34 degrees, no wind, and steady sunshine in a deep blue sky. We had another snow day last week, but we're all hopeful for March (Mainers may find that a deeply troubling statement, given how March often kicks us around). . . Soon to head out for a run on roads that might actually show melting!
The Alchemist's Daughter: A Novel by Katharine McMahon
My rating: 3 of 5 stars
Well: I *loved* McMahon's The Crimson Rooms, and I was delighted to find this one on audio so I could start right in. And: it's well-written, as CR is, and provides an incredibly detailed historical context, as CR does, but the main character is much less likable, and I'd say that the plot, lacking the mystery aspect of CR, drags a bit more. I do find that pacing is tricky in audiobooks, because we don't have the heft of the remaining pages to give us a sense of where we are, but I still think the final 1/3 could've moved a bit more briskly. My second and third reservations are connected, because I think that what makes the last 1/3 drag is Emily's self-absorption: even though she is realizing how self-absorbed she was/is, witnessing what is of necessity a self-absorbed process got a bit tedious.
The last segment of the plot sped up again, and then McMachon left us hanging a bit--but upon mature reflection, I realized that her decision not to include a post script with Emily writing from 25 years down the road and tying up all the loose ends fits perfectly with Emily's discovery in the book that life is complicated, that you might wish for a return on your investment, but what if that entails great human suffering? Etc. So: overall, I think Alchemist's Daughter is a worthy forerunner to Crimson Rooms, but I might not have sought out CR if I'd read AD first.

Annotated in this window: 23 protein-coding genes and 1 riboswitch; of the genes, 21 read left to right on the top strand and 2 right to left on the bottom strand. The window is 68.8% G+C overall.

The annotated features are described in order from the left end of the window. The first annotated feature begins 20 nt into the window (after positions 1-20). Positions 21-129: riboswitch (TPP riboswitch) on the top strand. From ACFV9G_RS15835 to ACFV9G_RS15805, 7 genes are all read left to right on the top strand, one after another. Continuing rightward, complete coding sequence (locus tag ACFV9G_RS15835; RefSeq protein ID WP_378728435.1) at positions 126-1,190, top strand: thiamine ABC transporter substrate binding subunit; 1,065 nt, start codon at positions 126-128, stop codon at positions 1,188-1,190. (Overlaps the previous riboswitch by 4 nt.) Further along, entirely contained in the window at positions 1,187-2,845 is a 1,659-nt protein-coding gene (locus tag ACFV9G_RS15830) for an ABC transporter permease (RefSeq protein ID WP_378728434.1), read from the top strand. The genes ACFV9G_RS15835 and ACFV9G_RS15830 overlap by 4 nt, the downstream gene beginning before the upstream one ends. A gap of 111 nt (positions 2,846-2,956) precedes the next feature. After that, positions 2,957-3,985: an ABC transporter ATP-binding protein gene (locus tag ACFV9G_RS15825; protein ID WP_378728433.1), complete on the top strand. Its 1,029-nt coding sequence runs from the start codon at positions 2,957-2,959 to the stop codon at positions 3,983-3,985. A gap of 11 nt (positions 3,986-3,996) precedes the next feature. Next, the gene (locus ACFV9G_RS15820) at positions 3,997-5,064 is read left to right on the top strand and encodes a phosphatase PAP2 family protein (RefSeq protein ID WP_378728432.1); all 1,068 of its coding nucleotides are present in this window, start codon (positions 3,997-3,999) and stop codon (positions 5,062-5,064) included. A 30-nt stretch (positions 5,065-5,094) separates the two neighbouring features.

As Chimney Sweepers Come to Dust by Alan Bradley
My rating: 3 of 5 stars
My Lenten decision to cut out Facebook during the week (as well as several snow days recently) has led to an upswing in my reading. Yay!
Flavia's seventh outing is good, but a tad convoluted, tho hers generally are. Once again, this one follows a familiar arc with Flavia chasing red herring after red herring, then tying up all the loose ends--to an extent. The switch in location (this one's set in Canada) requires a bit more background, which slows the narrative a bit, and my biggest frustration is that the entire school F. goes to is never clearly defined: is it a school for spies pretending to everyone, even its own students, to be a regular boarding school? Is it a school for spies whose students are so tricky that they all, nod-nod, wink-wink, just keep up the facade of being a regular boarding school? What's up with the Headmistress? With the vanished students? The haziness of the details felt careless.
Overall, it's not Bradley's best Flavia, but it's a pleasant read.
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